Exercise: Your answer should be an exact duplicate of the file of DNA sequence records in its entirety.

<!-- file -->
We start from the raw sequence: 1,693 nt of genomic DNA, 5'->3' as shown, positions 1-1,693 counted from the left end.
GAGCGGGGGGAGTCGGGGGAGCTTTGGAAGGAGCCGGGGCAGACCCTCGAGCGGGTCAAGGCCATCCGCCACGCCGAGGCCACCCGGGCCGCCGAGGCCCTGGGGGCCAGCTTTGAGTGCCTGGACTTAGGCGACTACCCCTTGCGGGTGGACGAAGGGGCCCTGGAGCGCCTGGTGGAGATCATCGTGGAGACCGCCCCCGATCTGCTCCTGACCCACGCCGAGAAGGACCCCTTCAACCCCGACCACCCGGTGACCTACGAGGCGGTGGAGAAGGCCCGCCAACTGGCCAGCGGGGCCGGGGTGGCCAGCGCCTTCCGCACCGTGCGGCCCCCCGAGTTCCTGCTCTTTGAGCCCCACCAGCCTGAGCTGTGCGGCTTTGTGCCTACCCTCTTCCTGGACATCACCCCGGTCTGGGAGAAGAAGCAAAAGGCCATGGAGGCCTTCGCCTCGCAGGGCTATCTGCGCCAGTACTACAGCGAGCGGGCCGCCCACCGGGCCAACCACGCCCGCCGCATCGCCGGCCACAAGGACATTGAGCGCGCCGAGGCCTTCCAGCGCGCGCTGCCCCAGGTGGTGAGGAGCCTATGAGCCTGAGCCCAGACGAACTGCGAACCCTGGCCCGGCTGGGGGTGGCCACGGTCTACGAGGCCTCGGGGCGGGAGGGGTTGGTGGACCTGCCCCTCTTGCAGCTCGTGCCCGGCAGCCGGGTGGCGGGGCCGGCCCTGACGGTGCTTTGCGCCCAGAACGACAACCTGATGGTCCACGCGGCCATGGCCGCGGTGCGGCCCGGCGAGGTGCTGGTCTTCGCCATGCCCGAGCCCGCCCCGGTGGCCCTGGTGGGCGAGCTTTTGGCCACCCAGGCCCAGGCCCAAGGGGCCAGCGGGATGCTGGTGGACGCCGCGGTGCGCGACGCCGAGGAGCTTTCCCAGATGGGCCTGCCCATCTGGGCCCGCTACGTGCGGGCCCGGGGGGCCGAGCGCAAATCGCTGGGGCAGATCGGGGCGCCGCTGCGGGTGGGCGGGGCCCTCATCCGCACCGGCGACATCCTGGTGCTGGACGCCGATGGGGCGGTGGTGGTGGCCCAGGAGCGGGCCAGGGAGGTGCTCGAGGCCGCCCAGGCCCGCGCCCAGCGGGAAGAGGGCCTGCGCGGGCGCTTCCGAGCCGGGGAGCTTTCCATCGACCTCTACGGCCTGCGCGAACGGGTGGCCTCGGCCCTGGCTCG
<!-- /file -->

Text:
We start from the raw sequence: 1,693 nt of genomic DNA, 5'->3' as shown, positions 1-1,693 counted from the left end.
GAGCGGGGGGAGTCGGGGGAGCTTTGGAAGGAGCCGGGGCAGACCCTCGAGCGGGTCAAGGCCATCCGCCACGCCGAGGCCACCCGGGCCGCCGAGGCCCTGGGGGCCAGCTTTGAGTGCCTGGACTTAGGCGACTACCCCTTGCGGGTGGACGAAGGGGCCCTGGAGCGCCTGGTGGAGATCATCGTGGAGACCGCCCCCGATCTGCTCCTGACCCACGCCGAGAAGGACCCCTTCAACCCCGACCACCCGGTGACCTACGAGGCGGTGGAGAAGGCCCGCCAACTGGCCAGCGGGGCCGGGGTGGCCAGCGCCTTCCGCACCGTGCGGCCCCCCGAGTTCCTGCTCTTTGAGCCCCACCAGCCTGAGCTGTGCGGCTTTGTGCCTACCCTCTTCCTGGACATCACCCCGGTCTGGGAGAAGAAGCAAAAGGCCATGGAGGCCTTCGCCTCGCAGGGCTATCTGCGCCAGTACTACAGCGAGCGGGCCGCCCACCGGGCCAACCACGCCCGCCGCATCGCCGGCCACAAGGACATTGAGCGCGCCGAGGCCTTCCAGCGCGCGCTGCCCCAGGTGGTGAGGAGCCTATGAGCCTGAGCCCAGACGAACTGCGAACCCTGGCCCGGCTGGGGGTGGCCACGGTCTACGAGGCCTCGGGGCGGGAGGGGTTGGTGGACCTGCCCCTCTTGCAGCTCGTGCCCGGCAGCCGGGTGGCGGGGCCGGCCCTGACGGTGCTTTGCGCCCAGAACGACAACCTGATGGTCCACGCGGCCATGGCCGCGGTGCGGCCCGGCGAGGTGCTGGTCTTCGCCATGCCCGAGCCCGCCCCGGTGGCCCTGGTGGGCGAGCTTTTGGCCACCCAGGCCCAGGCCCAAGGGGCCAGCGGGATGCTGGTGGACGCCGCGGTGCGCGACGCCGAGGAGCTTTCCCAGATGGGCCTGCCCATCTGGGCCCGCTACGTGCGGGCCCGGGGGGCCGAGCGCAAATCGCTGGGGCAGATCGGGGCGCCGCTGCGGGTGGGCGGGGCCCTCATCCGCACCGGCGACATCCTGGTGCTGGACGCCGATGGGGCGGTGGTGGTGGCCCAGGAGCGGGCCAGGGAGGTGCTCGAGGCCGCCCAGGCCCGCGCCCAGCGGGAAGAGGGCCTGCGCGGGCGCTTCCGAGCCGGGGAGCTTTCCATCGACCTCTACGGCCTGCGCGAACGGGTGGCCTCGGCCCTGGCTCG